Why? People used to take flu shots all the time, never knowing if it was for the right strain. Why was this any different? 

But the damage . . . 

Who thought it was going to go that far? You know how many disease scares there used to be. Jesus, you’d think the Black Death was sweeping the globe every three months or so . . . ebola, SARS, avian flu. You know how many people made money on those scares? Shit, I made my first million on useless antiradiation pills during the dirty bomb scares. 

But if someone discovered . . . 

Discovered what? We never lied, you understand? They told us it was rabies, so we made a vaccine for rabies. We said it had been tested in Europe, and the drugs it was based on had been tested in Europe. Technically, we never lied. Technically, we never did anything wrong. 

But if someone discovered that it wasn’t rabies . . . 

Who was going to blow the whistle? The medical profession? We made sure it was a prescription drug so doctors stood just as much to lose as us. Who else? The FDA who let it pass? The congressmen who all voted for its acceptance? The surgeon general? The White House? This was a win-win situation! Everyone got to be heroes, everyone got to make money. Six months after Phalanx hit the market, you started getting all these cheaper, knockoff brands, all solid sellers as well as the other ancillary stuff like home air purifiers. 

But the virus wasn’t airborne. 

It didn’t matter! It still had the same brand name! “From the Makers of . . .” All I had to say was “May Prevent Some Viral Infections.” That was it! Now I understand why it used to be illegal to shout fire in a crowded theater. People weren’t going to say “Hey, I don’t smell smoke, is there really a fire,” no, they say “Holy shit, there’s a fire! RUN!” [Laughs.] I made money on home purifiers, car purifiers; my biggest seller was this little doodad you wore around your neck when you got on a plane! I don’t know if it even filtered ragweed, but it sold. Things got so good, I started setting up these dummy companies, you know, with plans to build manufacturing facilities all over the country. 

The shares from these dumbos sold almost as much as the real stuff. It wasn’t even the idea of safety anymore, it was the idea of the idea of safety!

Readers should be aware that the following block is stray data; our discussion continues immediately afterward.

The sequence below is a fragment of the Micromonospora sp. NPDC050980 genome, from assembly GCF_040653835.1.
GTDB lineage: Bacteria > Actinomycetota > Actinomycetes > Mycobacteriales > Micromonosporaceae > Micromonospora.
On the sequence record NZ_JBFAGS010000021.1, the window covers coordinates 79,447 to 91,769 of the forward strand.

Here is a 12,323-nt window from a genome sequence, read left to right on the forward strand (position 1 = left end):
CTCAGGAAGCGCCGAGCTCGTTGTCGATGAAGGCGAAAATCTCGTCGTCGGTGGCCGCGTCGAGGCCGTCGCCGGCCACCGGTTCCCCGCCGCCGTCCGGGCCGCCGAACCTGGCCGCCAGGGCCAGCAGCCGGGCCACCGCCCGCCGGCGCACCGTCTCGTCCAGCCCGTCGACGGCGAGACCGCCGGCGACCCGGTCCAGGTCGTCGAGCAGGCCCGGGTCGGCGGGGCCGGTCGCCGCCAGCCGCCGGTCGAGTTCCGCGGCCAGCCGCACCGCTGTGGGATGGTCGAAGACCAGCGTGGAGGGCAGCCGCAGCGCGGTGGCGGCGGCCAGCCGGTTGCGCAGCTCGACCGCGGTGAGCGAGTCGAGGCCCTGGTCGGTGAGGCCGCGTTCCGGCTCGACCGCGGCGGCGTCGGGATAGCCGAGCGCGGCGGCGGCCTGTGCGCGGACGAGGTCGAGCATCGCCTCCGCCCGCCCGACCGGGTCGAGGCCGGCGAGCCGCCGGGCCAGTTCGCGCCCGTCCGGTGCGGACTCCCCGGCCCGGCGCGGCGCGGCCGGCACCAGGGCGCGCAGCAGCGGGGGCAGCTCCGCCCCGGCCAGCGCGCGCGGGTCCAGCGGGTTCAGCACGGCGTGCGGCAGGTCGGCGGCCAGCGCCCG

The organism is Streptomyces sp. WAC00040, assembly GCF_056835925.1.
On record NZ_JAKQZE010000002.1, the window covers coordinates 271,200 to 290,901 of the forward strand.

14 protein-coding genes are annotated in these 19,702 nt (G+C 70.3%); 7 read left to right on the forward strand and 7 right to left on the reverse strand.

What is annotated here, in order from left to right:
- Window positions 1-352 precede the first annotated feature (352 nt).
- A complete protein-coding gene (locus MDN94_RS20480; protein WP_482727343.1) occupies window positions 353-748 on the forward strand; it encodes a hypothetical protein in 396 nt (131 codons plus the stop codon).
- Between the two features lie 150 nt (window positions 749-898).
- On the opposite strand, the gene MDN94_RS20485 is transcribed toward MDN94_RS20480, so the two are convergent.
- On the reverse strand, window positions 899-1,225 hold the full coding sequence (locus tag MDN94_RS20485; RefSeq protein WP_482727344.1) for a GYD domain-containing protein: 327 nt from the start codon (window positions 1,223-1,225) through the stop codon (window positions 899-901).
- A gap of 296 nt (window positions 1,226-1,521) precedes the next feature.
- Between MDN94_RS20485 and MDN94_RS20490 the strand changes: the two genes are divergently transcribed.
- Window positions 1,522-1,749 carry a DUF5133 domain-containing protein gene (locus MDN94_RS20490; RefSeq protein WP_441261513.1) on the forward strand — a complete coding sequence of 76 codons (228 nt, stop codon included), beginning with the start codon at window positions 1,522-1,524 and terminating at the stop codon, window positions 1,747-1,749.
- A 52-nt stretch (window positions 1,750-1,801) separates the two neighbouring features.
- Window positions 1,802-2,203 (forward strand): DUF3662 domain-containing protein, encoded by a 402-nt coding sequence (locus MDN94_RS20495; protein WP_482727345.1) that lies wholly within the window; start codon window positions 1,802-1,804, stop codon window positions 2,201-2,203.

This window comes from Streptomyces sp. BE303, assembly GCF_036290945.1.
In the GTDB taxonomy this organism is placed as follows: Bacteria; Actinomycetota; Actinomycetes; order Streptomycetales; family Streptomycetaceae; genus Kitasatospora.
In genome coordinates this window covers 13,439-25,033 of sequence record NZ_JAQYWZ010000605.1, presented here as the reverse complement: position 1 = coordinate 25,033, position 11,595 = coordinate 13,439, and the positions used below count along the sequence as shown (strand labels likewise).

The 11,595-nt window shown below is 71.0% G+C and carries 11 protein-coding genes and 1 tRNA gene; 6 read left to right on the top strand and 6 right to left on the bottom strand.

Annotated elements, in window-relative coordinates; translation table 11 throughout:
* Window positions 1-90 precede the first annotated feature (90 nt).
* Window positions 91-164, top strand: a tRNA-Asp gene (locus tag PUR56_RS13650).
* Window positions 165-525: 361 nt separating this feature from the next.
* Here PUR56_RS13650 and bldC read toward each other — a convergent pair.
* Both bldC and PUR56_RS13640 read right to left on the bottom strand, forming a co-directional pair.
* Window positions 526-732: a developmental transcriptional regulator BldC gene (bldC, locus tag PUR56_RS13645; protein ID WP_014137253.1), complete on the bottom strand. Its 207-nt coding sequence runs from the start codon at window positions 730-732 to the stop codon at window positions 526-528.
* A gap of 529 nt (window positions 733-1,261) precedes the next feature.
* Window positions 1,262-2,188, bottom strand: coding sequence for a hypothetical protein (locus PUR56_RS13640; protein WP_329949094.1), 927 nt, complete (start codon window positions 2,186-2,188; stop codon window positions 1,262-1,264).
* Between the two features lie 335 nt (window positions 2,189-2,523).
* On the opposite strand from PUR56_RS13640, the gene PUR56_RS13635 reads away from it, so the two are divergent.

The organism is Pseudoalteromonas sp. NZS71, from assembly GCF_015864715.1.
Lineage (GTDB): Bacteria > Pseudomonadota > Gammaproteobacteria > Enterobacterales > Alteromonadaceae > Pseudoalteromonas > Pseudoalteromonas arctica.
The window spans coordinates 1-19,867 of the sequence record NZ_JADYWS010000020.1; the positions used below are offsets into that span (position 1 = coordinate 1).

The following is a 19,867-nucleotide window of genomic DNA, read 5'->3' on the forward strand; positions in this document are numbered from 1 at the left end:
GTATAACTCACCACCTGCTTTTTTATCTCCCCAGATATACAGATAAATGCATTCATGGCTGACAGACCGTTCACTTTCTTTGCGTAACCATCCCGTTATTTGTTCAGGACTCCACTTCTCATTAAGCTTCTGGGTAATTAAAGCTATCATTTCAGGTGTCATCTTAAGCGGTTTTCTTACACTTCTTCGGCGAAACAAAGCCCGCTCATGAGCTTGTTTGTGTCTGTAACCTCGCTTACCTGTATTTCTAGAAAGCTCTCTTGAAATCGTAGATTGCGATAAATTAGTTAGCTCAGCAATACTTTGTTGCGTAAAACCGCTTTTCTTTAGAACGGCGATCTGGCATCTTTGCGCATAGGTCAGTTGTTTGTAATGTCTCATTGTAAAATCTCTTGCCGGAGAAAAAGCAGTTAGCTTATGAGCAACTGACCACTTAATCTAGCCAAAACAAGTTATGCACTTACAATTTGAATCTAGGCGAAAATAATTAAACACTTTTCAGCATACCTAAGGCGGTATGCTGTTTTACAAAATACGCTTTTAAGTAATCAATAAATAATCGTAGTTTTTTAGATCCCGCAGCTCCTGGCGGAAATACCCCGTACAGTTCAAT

Remember when we started to get our first cases here in the States, that guy in Florida who said he’d been bitten but survived because he was taking Phalanx? OH! 

[He stands, mimes the act of frantic fornication.

God freakin’ bless that dumbass, whoever he was. 

But that wasn’t because of Phalanx. Your drug didn’t protect people at all. 

It protected them from their fears. 

That’s all I was selling. Hell, because of Phalanx, the biomed sector started to recover, which, in turn, jump-started the stock market, which then gave the impression of a recovery, which then restored consumer confidence to stimulate an actual recovery! Phalanx hands down ended the recession! I . . . I ended the recession! 

And then? When the outbreaks became more serious, and the press finally reported that there was no wonder drug? 

Pre-fucking cisely! That’s the alpha cunt who should be shot, what’s her name, who first broke that story! Look what she did! Pulled the fuckin’ rug right out from under us all! She caused the spiral! She caused the Great Panic! 

And you take no personal responsibility? 

For what? For making a little fuckin’ cash . . . well, not a little [giggles]. All I did was what any of us are ever supposed to do. I chased my dream, and I got my slice. You wanna blame someone, blame whoever first called it rabies, or who knew it wasn’t rabies and gave us the green light anyway. 

Shit, you wanna blame someone, why not start with all the sheep who forked over their greenbacks without bothering to do a little responsible research. 

I never held a gun to their heads. They made the choice themselves. They’re the bad guys, not me. I never directly hurt anybody, and if anybody was too stupid to get themselves hurt, boo-fuckin-hoo. Of course . . . If there’s a hell . . . [giggles as he talks] . . . I don’t want to think about how many of those dumb shits might be waiting for me. I just hope they don’t want a refund.

“And hey, what about pushing Phalanx right through the FDA? 

But Phalanx didn’t work. 

Yeah, and do you know how long it would have taken to invent one that did? 

Look how much time and money had been put into cancer research, or AIDS. Do you want to be the man who tells the American people that he’s diverting funds from either one of those for some new disease that most people haven’t even heard of? Look at what we’ve put into research during and after the war, and we still don’t have a cure or a vaccine. 

We knew Phalanx was a placebo, and we were grateful for it. It calmed people down and let us do our job. 

What, you would have rather we told people the truth? That it wasn’t a new strain of rabies but a mysterious uber-plague that reanimated the dead? 

Can you imagine the panic that would have happened: the protest, the riots, the billions in damage to private property?